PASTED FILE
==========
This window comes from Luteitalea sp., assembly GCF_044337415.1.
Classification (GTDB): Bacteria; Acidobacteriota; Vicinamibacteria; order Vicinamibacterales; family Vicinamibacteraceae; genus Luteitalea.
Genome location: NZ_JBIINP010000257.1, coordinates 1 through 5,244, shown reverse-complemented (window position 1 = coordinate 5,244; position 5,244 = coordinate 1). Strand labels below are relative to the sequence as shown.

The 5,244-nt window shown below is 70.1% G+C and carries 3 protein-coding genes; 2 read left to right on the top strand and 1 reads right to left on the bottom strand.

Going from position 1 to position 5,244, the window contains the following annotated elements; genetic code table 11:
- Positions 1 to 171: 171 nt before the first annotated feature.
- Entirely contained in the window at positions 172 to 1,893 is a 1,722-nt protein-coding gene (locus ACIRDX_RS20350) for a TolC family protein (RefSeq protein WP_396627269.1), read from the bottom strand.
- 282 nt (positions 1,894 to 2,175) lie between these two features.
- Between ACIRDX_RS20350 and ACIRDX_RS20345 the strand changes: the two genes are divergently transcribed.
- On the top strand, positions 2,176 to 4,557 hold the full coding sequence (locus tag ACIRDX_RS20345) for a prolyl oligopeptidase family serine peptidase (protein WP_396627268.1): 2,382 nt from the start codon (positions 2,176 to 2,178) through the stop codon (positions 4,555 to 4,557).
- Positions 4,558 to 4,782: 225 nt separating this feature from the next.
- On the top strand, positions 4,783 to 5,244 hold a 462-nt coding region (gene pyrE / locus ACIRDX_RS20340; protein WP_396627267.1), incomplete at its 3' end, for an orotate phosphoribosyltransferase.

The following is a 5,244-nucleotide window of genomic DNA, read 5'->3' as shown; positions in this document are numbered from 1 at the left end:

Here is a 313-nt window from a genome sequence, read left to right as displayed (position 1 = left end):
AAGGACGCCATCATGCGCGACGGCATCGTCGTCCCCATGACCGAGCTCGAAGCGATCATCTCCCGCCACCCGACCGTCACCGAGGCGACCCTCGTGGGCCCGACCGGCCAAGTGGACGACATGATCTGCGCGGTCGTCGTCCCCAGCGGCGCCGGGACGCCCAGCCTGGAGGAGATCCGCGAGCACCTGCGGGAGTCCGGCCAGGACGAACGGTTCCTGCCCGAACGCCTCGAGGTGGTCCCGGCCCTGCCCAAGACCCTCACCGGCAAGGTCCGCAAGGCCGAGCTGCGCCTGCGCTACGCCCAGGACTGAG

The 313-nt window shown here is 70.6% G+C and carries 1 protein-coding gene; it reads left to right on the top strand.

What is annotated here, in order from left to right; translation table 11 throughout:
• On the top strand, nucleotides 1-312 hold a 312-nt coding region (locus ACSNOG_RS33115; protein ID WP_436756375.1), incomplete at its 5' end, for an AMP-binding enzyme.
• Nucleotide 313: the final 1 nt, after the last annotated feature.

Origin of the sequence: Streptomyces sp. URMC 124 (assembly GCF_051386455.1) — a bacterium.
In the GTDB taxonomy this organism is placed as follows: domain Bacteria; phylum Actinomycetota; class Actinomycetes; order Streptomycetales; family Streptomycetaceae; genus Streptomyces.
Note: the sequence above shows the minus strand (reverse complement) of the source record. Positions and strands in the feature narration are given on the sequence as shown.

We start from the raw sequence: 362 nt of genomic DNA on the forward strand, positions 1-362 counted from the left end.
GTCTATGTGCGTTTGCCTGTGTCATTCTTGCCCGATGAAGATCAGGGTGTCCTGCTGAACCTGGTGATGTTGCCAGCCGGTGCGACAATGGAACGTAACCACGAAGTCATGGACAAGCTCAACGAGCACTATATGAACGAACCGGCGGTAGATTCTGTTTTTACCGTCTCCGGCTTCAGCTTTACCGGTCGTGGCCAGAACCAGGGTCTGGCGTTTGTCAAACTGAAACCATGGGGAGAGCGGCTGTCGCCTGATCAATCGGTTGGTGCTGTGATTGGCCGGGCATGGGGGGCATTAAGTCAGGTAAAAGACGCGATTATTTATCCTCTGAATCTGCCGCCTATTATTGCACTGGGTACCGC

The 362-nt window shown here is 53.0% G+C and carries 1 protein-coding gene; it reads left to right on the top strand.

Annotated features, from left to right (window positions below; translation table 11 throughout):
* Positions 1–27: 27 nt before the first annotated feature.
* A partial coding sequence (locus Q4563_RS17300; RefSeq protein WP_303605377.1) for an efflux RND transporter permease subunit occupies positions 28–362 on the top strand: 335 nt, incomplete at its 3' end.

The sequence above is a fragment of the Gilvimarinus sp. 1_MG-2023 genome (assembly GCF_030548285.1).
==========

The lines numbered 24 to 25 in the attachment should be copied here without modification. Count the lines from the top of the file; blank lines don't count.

GTCTATGTGCGTTTGCCTGTGTCATTCTTGCCCGATGAAGATCAGGGTGTCCTGCTGAACCTGGTGATGTTGCCAGCCGGTGCGACAATGGAACGTAACCACGAAGTCATGGACAAGCTCAACGAGCACTATATGAACGAACCGGCGGTAGATTCTGTTTTTACCGTCTCCGGCTTCAGCTTTACCGGTCGTGGCCAGAACCAGGGTCTGGCGTTTGTCAAACTGAAACCATGGGGAGAGCGGCTGTCGCCTGATCAATCGGTTGGTGCTGTGATTGGCCGGGCATGGGGGGCATTAAGTCAGGTAAAAGACGCGATTATTTATCCTCTGAATCTGCCGCCTATTATTGCACTGGGTACCGC

The 362-nt window shown here is 53.0% G+C and carries 1 protein-coding gene; it reads left to right on the top strand.